Students come together to organize this year’s TEDx event, led by organizer Dele Ojewole, in hopes of sparking discussions and ideas on diverse topics.
“The entire presentation offers the attendees opportunity to learn new ideas and have a new perspective on issues that might interest them,” Ojewole says. “TED is all about sharing ideas, and that’s what we hope to promote via the TEDxUniversityofWinnipeg platform.”
TEDx is a fully student-organized event that started last year at the University of Winnipeg. The event is run without a theme so as not to restrict the topics speakers could present on.
“Among our speakers for this year’s event is the immediate past Winnipeg police chief Devon Clunis, Michael Champagne – a renowned activist and community leader – and many others,” Ojewole says.
“We ask for recommendations from students via our social media platforms on who they want to see at the event, while we also set some standards on how the proposed speaker’s talk will be relevant and beneficial to the entire university community.”
Ojewole was invited to be the publicity coordinator at last year’s TEDx event by previous organizer Hazim Ismail and says the experience motivated him to organize this year’s event.
“It was the motivation and experience that I gained from being part of the event that made me seek assistance from some of my colleagues who are passionate about TED in organizing this year’s event,” Ojewole says.
“I hope to see a continuous TEDxUwinnipeg … yearly event that will further motivate and promote the TEDx like culture on campus,” Ojewole says. “After the event, solid conversations and discussions will continue as the whole ideas that are shared at the event won’t end with the event.”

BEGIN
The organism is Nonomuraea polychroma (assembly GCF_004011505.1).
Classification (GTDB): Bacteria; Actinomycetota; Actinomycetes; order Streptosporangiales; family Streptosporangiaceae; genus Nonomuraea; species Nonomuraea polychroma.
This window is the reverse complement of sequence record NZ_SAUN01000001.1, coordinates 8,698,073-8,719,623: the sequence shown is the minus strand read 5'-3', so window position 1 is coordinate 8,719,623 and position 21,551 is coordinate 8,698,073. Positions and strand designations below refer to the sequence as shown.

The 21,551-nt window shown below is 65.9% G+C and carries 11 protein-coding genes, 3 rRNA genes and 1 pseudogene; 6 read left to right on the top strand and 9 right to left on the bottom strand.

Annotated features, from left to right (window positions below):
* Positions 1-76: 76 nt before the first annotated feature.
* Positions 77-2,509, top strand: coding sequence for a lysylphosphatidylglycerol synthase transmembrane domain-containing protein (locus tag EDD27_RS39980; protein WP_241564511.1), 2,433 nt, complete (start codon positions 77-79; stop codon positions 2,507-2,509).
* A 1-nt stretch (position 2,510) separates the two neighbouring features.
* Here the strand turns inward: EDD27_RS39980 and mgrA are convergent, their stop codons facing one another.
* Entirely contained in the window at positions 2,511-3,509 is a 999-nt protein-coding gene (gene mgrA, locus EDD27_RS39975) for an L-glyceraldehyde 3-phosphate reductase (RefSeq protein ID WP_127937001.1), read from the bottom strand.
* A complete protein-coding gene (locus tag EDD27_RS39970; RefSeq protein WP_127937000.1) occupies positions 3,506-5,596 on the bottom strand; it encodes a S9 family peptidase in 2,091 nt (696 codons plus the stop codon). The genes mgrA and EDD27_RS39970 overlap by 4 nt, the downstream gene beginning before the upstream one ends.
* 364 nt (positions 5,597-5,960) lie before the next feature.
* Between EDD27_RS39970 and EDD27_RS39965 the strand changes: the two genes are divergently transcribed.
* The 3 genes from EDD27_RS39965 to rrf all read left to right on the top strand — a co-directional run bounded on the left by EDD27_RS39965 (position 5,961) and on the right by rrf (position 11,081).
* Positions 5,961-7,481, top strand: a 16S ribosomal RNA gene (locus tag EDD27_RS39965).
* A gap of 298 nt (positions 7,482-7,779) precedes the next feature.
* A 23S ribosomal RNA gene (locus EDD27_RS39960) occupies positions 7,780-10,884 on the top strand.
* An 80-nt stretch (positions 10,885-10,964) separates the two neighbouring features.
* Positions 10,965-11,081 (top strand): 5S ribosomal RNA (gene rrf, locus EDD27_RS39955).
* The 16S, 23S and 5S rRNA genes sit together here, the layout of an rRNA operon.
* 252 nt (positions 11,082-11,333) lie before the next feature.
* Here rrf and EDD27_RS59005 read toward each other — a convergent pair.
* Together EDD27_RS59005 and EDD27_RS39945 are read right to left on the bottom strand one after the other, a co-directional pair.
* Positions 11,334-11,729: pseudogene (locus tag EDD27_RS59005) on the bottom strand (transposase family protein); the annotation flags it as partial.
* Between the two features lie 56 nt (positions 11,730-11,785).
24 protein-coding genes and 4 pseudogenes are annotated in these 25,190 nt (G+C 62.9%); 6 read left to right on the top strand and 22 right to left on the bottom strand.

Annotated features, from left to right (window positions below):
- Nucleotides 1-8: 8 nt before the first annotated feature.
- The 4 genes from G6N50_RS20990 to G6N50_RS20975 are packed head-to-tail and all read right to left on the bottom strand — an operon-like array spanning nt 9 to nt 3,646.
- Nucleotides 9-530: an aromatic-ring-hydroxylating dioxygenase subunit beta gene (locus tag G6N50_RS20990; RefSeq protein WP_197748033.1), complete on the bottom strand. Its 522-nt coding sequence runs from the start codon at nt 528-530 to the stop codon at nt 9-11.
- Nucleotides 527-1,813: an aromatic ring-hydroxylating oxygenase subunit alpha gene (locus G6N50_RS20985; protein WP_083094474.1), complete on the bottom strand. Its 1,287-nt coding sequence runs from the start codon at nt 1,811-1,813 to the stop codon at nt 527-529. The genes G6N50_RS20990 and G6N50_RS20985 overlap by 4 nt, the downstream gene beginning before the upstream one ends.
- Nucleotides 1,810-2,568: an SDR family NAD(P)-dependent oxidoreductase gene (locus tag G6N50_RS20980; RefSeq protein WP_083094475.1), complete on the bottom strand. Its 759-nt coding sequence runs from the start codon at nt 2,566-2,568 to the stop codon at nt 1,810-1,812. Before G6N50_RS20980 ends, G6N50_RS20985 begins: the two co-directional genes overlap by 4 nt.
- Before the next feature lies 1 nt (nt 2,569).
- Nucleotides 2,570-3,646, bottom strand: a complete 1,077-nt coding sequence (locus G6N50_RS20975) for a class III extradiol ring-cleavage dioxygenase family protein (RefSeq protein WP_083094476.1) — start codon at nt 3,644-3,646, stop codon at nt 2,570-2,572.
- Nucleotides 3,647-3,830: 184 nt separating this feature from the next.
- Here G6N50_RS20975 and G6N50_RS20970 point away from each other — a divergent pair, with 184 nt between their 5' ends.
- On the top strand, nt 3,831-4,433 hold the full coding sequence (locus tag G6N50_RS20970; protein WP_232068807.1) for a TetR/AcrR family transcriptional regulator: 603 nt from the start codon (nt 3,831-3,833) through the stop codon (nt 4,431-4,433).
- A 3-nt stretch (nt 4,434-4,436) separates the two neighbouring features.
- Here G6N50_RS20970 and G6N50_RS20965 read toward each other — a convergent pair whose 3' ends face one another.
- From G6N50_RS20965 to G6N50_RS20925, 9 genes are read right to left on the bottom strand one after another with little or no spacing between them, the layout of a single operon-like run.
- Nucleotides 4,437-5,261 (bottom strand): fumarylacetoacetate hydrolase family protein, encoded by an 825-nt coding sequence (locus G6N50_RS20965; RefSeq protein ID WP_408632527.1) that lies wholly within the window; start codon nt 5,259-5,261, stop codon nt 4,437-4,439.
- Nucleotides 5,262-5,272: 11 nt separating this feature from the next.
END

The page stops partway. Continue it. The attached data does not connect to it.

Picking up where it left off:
Claudyne Chevrier, former TEDx-Uwinnipeg presenter, echoes this sentiment, highlighting TEDx talks are posted online after the event and encouraging others to present regardless of where you are in your research process.
Chevrier is a medical anthropologist, PhD candidate in Community Health Sciences at University of Manitoba and member of the Winnipeg Working Group for Sex Workers Rights.
“I think that research is exciting and important, and that it becomes even more so when it is shared with a wider audience,” Chevrier says.
“Folks who do research have a social responsibility to make ethical, relevant research, and then to share it as widely as possible.”
Chevrier’s presentation at the last TEDx event focused on sex work, rights and stigma, but her accepting the offer to present didn’t come without hesitation.
“I initially declined to participate, because I felt that we did not need yet another white researcher with no experience in sex work to speak with authority about sex work,” Chevrier says. “When I had conversations with members of the Winnipeg Working Group for Sex Workers Rights, we decided that this was a wonderful opportunity … and I ended up presenting alone.”
Despite these initial speed bumps, Chevrier says her experience was challenging and rewarding and the event is good practice for presenting research.
“The biggest strength of the presentations was definitely their diversity. The theme lent itself particularly well to having very different topics that shared the fact that they completely challenged the viewer’s perspective.”
TEDxUniversityofWinnipeg will be held on Sept. 29, 2016 at 5 p.m. at the University of Winnipeg in Eckhardt Gramatté Hall.
Visit the website: www.tedxuniversityofwinnipeg.ca for ticket reservation. Limited seats are available.
Published in Volume 71, Number 3 of The Uniter (September 22, 2016)